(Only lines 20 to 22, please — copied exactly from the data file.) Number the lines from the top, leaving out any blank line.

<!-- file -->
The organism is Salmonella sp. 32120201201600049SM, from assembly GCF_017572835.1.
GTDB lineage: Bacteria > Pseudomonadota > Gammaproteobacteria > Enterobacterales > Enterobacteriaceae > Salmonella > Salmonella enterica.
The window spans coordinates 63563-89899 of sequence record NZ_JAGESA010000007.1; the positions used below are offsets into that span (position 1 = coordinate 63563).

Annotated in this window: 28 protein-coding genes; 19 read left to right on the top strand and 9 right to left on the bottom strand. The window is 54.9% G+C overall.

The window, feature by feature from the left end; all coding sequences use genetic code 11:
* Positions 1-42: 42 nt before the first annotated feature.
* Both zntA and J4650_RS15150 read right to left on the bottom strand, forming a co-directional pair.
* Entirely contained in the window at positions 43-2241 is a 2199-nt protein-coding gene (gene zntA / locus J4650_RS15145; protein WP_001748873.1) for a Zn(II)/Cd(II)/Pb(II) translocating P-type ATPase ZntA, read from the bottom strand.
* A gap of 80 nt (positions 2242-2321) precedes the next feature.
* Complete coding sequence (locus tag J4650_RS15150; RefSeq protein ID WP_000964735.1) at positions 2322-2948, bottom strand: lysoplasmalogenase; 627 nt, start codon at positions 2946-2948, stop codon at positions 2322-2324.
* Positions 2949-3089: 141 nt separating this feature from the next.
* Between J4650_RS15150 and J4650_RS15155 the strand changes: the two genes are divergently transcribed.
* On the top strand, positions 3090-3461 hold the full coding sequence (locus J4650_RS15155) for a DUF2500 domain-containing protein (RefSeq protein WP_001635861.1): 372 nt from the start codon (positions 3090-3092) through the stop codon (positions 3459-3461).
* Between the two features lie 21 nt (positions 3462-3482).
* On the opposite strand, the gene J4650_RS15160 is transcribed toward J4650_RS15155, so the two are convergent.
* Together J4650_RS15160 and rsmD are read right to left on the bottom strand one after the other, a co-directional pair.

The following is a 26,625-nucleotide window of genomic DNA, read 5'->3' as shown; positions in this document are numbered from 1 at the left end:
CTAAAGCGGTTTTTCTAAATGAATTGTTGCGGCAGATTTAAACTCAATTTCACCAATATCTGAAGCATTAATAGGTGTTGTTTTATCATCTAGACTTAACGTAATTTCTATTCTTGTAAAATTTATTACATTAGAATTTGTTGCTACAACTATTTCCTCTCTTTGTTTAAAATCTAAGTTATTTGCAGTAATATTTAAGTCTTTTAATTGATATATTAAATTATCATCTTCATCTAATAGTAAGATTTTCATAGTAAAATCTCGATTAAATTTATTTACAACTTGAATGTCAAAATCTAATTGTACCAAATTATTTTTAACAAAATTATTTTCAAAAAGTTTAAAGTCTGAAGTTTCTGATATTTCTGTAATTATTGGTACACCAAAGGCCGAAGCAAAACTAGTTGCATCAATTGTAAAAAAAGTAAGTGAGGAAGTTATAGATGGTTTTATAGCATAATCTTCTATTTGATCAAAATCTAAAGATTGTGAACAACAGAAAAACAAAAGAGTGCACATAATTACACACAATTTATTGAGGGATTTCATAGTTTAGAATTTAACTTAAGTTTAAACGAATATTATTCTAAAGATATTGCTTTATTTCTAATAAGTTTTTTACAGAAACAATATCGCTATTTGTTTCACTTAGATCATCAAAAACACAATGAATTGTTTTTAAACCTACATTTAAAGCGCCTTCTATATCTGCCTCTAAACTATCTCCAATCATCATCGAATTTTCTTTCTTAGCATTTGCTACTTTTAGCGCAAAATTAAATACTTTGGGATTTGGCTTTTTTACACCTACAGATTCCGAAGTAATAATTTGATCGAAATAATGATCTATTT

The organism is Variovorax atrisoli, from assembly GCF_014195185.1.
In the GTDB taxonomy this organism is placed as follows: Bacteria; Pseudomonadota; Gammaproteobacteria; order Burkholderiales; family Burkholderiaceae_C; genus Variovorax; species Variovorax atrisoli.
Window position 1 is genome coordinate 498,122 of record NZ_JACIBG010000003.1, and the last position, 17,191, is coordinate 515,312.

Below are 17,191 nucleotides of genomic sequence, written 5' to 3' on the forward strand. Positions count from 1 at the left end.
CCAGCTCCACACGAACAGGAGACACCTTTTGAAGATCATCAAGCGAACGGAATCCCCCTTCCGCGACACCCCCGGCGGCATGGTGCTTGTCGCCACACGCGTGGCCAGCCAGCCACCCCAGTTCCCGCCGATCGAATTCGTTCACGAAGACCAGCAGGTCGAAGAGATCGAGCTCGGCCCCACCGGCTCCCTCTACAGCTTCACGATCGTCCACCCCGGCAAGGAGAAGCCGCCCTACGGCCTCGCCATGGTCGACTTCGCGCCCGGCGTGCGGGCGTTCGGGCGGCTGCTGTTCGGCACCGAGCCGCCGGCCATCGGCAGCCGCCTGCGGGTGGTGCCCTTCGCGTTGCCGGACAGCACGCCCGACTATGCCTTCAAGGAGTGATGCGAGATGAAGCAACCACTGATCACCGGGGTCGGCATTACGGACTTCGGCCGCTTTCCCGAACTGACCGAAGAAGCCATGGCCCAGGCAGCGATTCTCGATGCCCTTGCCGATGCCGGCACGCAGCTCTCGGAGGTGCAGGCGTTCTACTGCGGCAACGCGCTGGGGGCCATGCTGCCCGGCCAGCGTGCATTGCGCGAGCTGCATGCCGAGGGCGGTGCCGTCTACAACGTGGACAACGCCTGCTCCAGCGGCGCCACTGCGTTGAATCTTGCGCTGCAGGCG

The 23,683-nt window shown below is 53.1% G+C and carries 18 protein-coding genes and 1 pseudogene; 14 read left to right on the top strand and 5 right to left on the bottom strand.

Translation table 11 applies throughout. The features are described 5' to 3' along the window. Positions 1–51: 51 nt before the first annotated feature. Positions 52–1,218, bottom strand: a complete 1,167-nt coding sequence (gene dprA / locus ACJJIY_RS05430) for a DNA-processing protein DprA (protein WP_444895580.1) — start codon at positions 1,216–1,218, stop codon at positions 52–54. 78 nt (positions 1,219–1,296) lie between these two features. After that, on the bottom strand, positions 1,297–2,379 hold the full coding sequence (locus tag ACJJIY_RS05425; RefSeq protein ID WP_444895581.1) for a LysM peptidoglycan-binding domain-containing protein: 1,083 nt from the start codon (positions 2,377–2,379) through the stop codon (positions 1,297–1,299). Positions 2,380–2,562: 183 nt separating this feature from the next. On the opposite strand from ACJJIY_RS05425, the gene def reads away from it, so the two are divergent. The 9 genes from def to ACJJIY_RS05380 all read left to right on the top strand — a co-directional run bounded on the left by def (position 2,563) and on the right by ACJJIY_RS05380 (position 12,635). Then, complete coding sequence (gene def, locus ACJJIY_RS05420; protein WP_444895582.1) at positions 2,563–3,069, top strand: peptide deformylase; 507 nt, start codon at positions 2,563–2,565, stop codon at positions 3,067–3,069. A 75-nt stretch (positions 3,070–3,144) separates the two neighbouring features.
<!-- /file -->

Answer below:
In the GTDB taxonomy this organism is placed as follows: Bacteria; Pseudomonadota; Gammaproteobacteria; order Burkholderiales; family Burkholderiaceae_C; genus Variovorax; species Variovorax atrisoli.
Window position 1 is genome coordinate 498,122 of record NZ_JACIBG010000003.1, and the last position, 17,191, is coordinate 515,312.

Below are 17,191 nucleotides of genomic sequence, written 5' to 3' on the forward strand. Positions count from 1 at the left end.